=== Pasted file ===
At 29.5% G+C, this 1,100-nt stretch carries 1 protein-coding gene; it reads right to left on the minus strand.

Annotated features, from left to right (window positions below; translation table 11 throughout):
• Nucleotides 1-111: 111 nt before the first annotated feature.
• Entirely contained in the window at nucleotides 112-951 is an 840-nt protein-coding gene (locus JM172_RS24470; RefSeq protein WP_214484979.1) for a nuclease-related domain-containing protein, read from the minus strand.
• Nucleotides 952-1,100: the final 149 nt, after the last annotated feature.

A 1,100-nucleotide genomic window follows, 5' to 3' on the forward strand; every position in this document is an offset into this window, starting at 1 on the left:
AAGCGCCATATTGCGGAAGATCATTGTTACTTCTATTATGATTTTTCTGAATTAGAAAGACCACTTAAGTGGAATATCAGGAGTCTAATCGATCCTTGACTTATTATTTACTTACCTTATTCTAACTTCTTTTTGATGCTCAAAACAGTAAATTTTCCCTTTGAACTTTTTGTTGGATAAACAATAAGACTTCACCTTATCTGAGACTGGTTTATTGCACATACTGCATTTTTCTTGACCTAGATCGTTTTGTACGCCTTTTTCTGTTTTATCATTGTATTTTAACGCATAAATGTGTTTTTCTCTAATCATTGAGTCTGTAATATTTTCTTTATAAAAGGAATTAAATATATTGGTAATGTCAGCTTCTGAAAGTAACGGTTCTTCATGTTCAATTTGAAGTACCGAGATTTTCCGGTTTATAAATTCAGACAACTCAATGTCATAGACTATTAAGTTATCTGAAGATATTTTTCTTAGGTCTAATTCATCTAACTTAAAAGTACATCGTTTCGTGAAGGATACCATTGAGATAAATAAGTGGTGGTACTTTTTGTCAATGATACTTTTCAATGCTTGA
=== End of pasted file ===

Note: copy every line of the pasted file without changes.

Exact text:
At 29.5% G+C, this 1,100-nt stretch carries 1 protein-coding gene; it reads right to left on the minus strand.

Annotated features, from left to right (window positions below; translation table 11 throughout):
• Nucleotides 1-111: 111 nt before the first annotated feature.
• Entirely contained in the window at nucleotides 112-951 is an 840-nt protein-coding gene (locus JM172_RS24470; RefSeq protein WP_214484979.1) for a nuclease-related domain-containing protein, read from the minus strand.
• Nucleotides 952-1,100: the final 149 nt, after the last annotated feature.

A 1,100-nucleotide genomic window follows, 5' to 3' on the forward strand; every position in this document is an offset into this window, starting at 1 on the left:
AAGCGCCATATTGCGGAAGATCATTGTTACTTCTATTATGATTTTTCTGAATTAGAAAGACCACTTAAGTGGAATATCAGGAGTCTAATCGATCCTTGACTTATTATTTACTTACCTTATTCTAACTTCTTTTTGATGCTCAAAACAGTAAATTTTCCCTTTGAACTTTTTGTTGGATAAACAATAAGACTTCACCTTATCTGAGACTGGTTTATTGCACATACTGCATTTTTCTTGACCTAGATCGTTTTGTACGCCTTTTTCTGTTTTATCATTGTATTTTAACGCATAAATGTGTTTTTCTCTAATCATTGAGTCTGTAATATTTTCTTTATAAAAGGAATTAAATATATTGGTAATGTCAGCTTCTGAAAGTAACGGTTCTTCATGTTCAATTTGAAGTACCGAGATTTTCCGGTTTATAAATTCAGACAACTCAATGTCATAGACTATTAAGTTATCTGAAGATATTTTTCTTAGGTCTAATTCATCTAACTTAAAAGTACATCGTTTCGTGAAGGATACCATTGAGATAAATAAGTGGTGGTACTTTTTGTCAATGATACTTTTCAATGCTTGA